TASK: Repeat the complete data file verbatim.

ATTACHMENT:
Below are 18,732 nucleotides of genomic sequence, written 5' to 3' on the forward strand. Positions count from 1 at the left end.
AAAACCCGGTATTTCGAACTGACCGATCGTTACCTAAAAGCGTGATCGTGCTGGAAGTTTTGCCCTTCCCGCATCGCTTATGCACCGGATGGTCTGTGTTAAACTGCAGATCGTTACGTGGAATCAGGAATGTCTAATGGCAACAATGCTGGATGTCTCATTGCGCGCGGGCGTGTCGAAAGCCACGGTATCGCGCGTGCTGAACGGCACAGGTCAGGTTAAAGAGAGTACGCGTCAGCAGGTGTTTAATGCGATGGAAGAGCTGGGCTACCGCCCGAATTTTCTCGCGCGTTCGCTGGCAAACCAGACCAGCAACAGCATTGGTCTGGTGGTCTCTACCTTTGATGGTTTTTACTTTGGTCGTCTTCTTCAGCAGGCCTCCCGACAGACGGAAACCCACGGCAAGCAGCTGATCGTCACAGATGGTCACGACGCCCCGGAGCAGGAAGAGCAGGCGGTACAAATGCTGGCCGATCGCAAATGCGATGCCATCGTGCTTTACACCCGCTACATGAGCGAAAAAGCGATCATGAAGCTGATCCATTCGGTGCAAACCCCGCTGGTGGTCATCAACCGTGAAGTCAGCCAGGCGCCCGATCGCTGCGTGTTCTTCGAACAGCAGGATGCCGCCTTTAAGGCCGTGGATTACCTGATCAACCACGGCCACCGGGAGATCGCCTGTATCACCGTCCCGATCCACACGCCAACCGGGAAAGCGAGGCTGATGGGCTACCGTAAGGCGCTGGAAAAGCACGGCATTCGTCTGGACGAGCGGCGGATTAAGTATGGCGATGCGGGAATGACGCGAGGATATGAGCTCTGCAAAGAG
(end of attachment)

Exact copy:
Below are 18,732 nucleotides of genomic sequence, written 5' to 3' on the forward strand. Positions count from 1 at the left end.
AAAACCCGGTATTTCGAACTGACCGATCGTTACCTAAAAGCGTGATCGTGCTGGAAGTTTTGCCCTTCCCGCATCGCTTATGCACCGGATGGTCTGTGTTAAACTGCAGATCGTTACGTGGAATCAGGAATGTCTAATGGCAACAATGCTGGATGTCTCATTGCGCGCGGGCGTGTCGAAAGCCACGGTATCGCGCGTGCTGAACGGCACAGGTCAGGTTAAAGAGAGTACGCGTCAGCAGGTGTTTAATGCGATGGAAGAGCTGGGCTACCGCCCGAATTTTCTCGCGCGTTCGCTGGCAAACCAGACCAGCAACAGCATTGGTCTGGTGGTCTCTACCTTTGATGGTTTTTACTTTGGTCGTCTTCTTCAGCAGGCCTCCCGACAGACGGAAACCCACGGCAAGCAGCTGATCGTCACAGATGGTCACGACGCCCCGGAGCAGGAAGAGCAGGCGGTACAAATGCTGGCCGATCGCAAATGCGATGCCATCGTGCTTTACACCCGCTACATGAGCGAAAAAGCGATCATGAAGCTGATCCATTCGGTGCAAACCCCGCTGGTGGTCATCAACCGTGAAGTCAGCCAGGCGCCCGATCGCTGCGTGTTCTTCGAACAGCAGGATGCCGCCTTTAAGGCCGTGGATTACCTGATCAACCACGGCCACCGGGAGATCGCCTGTATCACCGTCCCGATCCACACGCCAACCGGGAAAGCGAGGCTGATGGGCTACCGTAAGGCGCTGGAAAAGCACGGCATTCGTCTGGACGAGCGGCGGATTAAGTATGGCGATGCGGGAATGACGCGAGGATATGAGCTCTGCAAAGAG